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Tuesday, May 21, 2013

Burning the Middle Ground by L. Andrew Cooper (REVIEW)

"A character-driven sensibility like Stephen King's and a flair for the bizarre like Bentley Little's delivers."

There you have it, the single line in the cover blurb for Burning the Middle Ground that absolutely demanded I give it a read. Yes, the mention of religious conspiracy, supernatural mind control, and bodies with the eyes and tongues removed certainly caught my eye, and the overall story line sounded intriguing, but it was with the promise of a King/Little mash-up that really got me excited.

While I wouldn't go so far as to call L. Andrew Cooper the next King or Little, at least not based on his debut, I can definitely see the influences in his writing. Like King, he presents us with a largely character driven tale, set in a small town, where dialogue tells a significant piece of the story. Ronald Glassner, the opportunistic journalist, is a great character - someone with whom we can identify or relate, but with a darker, selfish (or perhaps self-serving) edge that we'd rather not admit exists within ourselves. Brian McCullough is a great sympathetic character, a young man who has experienced an unimaginable tragedy, and who simply cannot let go of the past, or his quest for answers.

The various inhabitants of Kenning, with whom we come into contact through the novel, are largely of the stock variety, but given enough personality to keep them distinct and alive in the reader's mind. As for the villains of the piece, it's hard to say much about them without getting into spoiler territory, but Jake Warren could definitely have slipped, crawled, and slithered is way out of Cooper's second source of inspiration. Everything about the man, particularly his creepy hypnotic charm, is just so well-suited to one of Little's tales.

Where I found Cooper hasn't quite nailed the technique of the masters is in his pacing. This a good book, an exciting story filled with interesting characters, but there is a lot of history and back-story that need to be imparted for it to work. King generally does back-story in snippets and flashbacks, teasing us with the significance of it all, while Little tends to lean on grandiose speeches and scenes of exposition, dropping a bomb of revelations upon us. Here, Cooper interrupts the flow of his story for an extended middle piece that shifts the focus of the story in terms of characters, plot, and feel. It's interesting enough on its own, but oddly placed, and too long for what it's intended to do.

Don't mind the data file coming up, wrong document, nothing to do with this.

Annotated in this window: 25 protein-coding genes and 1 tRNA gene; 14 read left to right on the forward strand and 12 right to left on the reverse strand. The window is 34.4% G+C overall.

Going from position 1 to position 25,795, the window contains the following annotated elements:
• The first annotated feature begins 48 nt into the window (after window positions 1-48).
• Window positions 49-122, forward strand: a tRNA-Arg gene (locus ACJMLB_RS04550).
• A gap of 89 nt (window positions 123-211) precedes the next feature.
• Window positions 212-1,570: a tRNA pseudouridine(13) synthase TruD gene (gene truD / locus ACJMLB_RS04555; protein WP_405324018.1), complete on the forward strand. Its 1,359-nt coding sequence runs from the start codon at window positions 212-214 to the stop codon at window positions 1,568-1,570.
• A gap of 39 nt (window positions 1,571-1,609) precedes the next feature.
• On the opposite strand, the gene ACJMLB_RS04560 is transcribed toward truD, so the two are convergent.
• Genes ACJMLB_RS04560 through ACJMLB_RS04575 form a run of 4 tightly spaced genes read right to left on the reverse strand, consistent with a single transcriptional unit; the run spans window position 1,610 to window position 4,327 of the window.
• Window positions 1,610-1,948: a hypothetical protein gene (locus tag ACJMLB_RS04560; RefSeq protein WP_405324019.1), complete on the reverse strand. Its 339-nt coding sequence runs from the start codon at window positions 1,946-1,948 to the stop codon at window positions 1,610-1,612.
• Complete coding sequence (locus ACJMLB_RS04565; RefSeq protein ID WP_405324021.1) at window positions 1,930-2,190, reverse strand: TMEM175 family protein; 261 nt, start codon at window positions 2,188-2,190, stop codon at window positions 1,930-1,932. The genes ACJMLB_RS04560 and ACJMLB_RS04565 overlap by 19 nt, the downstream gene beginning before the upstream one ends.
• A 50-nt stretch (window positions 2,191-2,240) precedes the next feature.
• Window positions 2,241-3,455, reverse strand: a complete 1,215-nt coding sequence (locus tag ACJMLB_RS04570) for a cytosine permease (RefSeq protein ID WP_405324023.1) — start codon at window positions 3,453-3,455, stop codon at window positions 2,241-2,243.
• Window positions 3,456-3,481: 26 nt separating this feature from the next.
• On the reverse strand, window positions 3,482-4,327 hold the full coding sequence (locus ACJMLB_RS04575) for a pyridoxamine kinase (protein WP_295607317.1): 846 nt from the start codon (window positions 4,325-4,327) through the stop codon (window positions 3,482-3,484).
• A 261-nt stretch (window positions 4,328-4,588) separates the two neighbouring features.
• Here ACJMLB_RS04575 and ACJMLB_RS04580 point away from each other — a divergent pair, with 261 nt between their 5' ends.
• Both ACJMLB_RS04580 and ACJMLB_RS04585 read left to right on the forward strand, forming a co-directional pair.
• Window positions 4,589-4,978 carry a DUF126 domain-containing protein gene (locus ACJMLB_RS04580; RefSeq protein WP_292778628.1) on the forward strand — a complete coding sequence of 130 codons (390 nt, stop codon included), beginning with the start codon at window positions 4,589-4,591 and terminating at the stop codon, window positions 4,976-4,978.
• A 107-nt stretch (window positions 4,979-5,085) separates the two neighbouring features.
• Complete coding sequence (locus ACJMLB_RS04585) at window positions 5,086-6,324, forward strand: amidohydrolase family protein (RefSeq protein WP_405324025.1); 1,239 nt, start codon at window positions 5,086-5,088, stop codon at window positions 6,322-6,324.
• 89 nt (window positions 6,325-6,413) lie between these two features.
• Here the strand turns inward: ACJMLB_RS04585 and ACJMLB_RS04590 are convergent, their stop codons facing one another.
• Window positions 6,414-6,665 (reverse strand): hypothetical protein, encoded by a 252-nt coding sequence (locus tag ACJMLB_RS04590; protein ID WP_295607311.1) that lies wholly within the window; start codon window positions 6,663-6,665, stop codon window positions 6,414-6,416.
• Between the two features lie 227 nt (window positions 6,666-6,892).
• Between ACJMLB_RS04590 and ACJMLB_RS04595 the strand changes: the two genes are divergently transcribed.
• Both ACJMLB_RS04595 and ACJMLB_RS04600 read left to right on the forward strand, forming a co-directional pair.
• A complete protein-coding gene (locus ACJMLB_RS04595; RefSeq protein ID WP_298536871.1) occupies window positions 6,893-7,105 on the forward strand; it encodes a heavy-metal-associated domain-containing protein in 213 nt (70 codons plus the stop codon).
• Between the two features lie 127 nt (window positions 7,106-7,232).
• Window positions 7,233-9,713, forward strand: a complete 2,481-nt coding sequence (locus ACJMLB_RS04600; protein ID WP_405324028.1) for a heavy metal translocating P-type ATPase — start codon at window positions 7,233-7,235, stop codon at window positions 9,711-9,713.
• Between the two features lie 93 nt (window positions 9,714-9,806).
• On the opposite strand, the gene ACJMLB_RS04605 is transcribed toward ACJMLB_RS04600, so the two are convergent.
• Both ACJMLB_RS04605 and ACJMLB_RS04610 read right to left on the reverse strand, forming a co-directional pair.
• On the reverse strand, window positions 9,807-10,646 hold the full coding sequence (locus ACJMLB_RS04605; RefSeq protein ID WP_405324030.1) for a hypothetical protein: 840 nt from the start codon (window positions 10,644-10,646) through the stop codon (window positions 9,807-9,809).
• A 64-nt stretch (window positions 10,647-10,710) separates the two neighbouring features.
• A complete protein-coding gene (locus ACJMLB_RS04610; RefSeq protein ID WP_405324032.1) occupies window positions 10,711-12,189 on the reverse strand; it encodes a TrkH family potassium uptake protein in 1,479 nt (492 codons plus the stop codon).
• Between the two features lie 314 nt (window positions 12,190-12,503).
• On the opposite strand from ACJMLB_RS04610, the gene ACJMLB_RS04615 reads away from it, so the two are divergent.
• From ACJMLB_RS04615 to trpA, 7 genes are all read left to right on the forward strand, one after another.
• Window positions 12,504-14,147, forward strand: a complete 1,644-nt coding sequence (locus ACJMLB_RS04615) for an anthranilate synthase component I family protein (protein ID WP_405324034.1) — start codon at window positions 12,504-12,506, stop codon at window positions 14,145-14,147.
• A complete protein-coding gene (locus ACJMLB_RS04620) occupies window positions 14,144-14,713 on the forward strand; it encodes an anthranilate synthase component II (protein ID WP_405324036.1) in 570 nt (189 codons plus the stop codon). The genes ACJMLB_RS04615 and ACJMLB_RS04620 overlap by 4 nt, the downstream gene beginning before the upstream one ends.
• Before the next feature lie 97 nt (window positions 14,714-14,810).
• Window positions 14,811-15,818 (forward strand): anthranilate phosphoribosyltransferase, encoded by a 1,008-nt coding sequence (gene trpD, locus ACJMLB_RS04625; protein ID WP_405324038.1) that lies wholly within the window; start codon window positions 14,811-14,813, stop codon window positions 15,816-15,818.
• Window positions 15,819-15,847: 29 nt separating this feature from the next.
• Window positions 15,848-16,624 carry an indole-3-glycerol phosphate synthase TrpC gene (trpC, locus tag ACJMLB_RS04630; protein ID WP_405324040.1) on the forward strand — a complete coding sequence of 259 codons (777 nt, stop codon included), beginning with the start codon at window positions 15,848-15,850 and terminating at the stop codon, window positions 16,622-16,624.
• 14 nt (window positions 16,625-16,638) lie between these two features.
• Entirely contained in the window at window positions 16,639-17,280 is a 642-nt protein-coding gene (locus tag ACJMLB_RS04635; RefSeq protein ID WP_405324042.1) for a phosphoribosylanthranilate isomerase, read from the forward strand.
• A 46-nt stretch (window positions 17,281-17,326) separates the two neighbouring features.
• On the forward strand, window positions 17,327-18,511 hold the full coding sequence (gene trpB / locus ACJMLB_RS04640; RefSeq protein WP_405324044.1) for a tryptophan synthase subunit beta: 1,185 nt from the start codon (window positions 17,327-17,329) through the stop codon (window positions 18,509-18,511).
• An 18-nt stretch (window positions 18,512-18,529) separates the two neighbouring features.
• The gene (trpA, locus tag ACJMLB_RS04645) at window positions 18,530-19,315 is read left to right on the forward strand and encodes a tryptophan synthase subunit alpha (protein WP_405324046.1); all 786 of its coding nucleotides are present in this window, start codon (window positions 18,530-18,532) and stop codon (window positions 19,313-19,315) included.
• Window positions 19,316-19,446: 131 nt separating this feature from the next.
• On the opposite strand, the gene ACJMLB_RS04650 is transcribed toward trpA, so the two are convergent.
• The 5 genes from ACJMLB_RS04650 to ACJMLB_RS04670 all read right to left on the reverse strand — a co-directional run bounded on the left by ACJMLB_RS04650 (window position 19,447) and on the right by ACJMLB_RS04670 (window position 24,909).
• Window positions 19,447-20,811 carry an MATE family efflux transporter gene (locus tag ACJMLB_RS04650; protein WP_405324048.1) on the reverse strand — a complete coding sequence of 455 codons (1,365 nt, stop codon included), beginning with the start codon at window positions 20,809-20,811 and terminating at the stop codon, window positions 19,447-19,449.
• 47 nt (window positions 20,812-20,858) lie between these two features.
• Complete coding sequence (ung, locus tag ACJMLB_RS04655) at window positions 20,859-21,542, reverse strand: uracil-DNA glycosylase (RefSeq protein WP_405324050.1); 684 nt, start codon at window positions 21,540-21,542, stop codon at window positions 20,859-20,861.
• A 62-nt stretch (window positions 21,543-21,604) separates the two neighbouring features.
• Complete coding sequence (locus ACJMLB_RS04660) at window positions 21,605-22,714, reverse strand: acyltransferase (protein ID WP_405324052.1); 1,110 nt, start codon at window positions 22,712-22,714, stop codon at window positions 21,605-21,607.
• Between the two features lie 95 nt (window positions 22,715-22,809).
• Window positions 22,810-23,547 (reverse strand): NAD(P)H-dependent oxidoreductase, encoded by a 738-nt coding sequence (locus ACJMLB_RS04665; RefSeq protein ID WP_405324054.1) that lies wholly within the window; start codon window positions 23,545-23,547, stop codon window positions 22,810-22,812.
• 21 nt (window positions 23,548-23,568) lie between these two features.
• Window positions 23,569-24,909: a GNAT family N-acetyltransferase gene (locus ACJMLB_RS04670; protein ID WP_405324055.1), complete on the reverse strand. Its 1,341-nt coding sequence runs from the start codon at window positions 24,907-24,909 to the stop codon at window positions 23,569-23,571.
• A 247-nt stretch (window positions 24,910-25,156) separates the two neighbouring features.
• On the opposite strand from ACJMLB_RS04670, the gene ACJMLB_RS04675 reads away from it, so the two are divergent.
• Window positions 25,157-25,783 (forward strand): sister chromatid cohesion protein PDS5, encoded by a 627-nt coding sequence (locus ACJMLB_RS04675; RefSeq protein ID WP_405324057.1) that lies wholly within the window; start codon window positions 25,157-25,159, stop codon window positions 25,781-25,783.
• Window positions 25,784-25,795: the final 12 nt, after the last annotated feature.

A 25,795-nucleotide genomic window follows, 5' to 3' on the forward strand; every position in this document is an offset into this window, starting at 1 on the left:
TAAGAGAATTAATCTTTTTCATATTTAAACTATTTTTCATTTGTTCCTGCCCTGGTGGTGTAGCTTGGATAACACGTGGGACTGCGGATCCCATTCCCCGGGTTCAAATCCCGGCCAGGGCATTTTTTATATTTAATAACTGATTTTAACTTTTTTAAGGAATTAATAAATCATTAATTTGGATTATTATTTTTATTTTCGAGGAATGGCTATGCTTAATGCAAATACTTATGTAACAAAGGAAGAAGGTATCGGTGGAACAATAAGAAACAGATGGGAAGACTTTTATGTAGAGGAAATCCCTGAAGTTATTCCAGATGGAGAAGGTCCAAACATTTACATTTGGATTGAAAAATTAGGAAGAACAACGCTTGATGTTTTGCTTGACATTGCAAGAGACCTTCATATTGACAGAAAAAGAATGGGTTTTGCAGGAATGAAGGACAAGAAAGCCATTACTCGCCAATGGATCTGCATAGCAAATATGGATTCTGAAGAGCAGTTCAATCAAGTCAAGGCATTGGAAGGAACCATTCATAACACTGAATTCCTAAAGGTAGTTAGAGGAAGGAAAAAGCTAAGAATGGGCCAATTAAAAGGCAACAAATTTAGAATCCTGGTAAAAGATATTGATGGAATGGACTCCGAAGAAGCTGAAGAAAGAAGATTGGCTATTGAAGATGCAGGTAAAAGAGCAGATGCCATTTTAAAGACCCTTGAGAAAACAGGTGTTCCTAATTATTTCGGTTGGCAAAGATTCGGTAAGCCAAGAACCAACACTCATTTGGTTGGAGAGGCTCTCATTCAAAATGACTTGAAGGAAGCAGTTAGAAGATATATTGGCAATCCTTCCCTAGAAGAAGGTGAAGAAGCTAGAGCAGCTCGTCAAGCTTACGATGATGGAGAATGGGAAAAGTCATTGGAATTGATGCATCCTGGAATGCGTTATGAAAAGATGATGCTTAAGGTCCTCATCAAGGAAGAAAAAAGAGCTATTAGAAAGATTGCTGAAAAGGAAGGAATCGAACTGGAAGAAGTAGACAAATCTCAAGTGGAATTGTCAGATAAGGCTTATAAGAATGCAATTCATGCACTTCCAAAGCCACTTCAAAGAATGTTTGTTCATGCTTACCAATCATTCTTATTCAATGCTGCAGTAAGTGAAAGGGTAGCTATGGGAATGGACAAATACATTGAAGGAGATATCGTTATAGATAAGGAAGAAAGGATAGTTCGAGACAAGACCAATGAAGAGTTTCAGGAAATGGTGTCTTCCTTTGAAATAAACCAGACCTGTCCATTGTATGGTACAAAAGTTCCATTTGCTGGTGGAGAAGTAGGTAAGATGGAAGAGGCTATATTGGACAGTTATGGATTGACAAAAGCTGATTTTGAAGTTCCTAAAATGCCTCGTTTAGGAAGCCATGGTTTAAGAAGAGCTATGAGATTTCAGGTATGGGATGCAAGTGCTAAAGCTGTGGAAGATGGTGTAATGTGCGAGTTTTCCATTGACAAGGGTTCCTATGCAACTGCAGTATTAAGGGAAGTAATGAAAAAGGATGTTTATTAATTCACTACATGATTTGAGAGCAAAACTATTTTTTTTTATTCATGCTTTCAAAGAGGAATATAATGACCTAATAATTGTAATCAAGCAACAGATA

Overall, despite the fiendishly malevolent touches of Little-inspired evil throughout the novel, this is less his brand of over-the-top horror, and more King's brand of subtle, unsettling, dread. It plays out very well, carried along, not just by the characters, but by the 'feel' of the small town. It's a very down-to-earth story, in many respects, driven by human emotion, interaction, and need. Most importantly, it's a story that raises a lot of questions as to 'how' and 'why' throughout, and which largely delivers on the answers. A great horror novel lives or dies by its resolution, and Cooper does a fine job of providing the pay-off to his tale.

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About L. Andrew Cooper:
L. Andrew Cooper thinks the smartest people like horror, fantasy, and sci-fi. Early in life, he couldn’t handle the scary stuff–he’d sneak and watch horror films and then keep his parents up all night with his nightmares. In the third grade, he finally convinced his parents to let him read grownup horror novels: he started with Stephen King’s Firestarter, and by grade five, he was doing book reports on The Stand.

When his parents weren’t being kept up late by his nightmares, they worried that his fascination with horror fiction would keep him from experiencing more respectable culture. That all changed when he transitioned from his public high school in the suburbs of Atlanta, Georgia to uber-respectable Harvard University, where he studied English Literature. From there, he went on to get a Ph.D. in English from Princeton, turning his longstanding engagement with horror into a dissertation. The dissertation became the basis for his first book, Gothic Realities (2010). More recently, his obsession with horror movies turned into a book about one of his favorite directors, Dario Argento (2012). He also co-edited the textbook Monsters (2012), an attempt to infect others with the idea that scary things are worth people’s serious attention.

After living in Florida, South Carolina, Georgia, Massachusetts, New Jersey, and California, Andrew now lives in Louisville, Kentucky, where he teaches at the University of Louisville and chairs the board of the Louisville Film Society, the city’s premiere movie-buff institution. Burning the Middle Ground is his debut novel.

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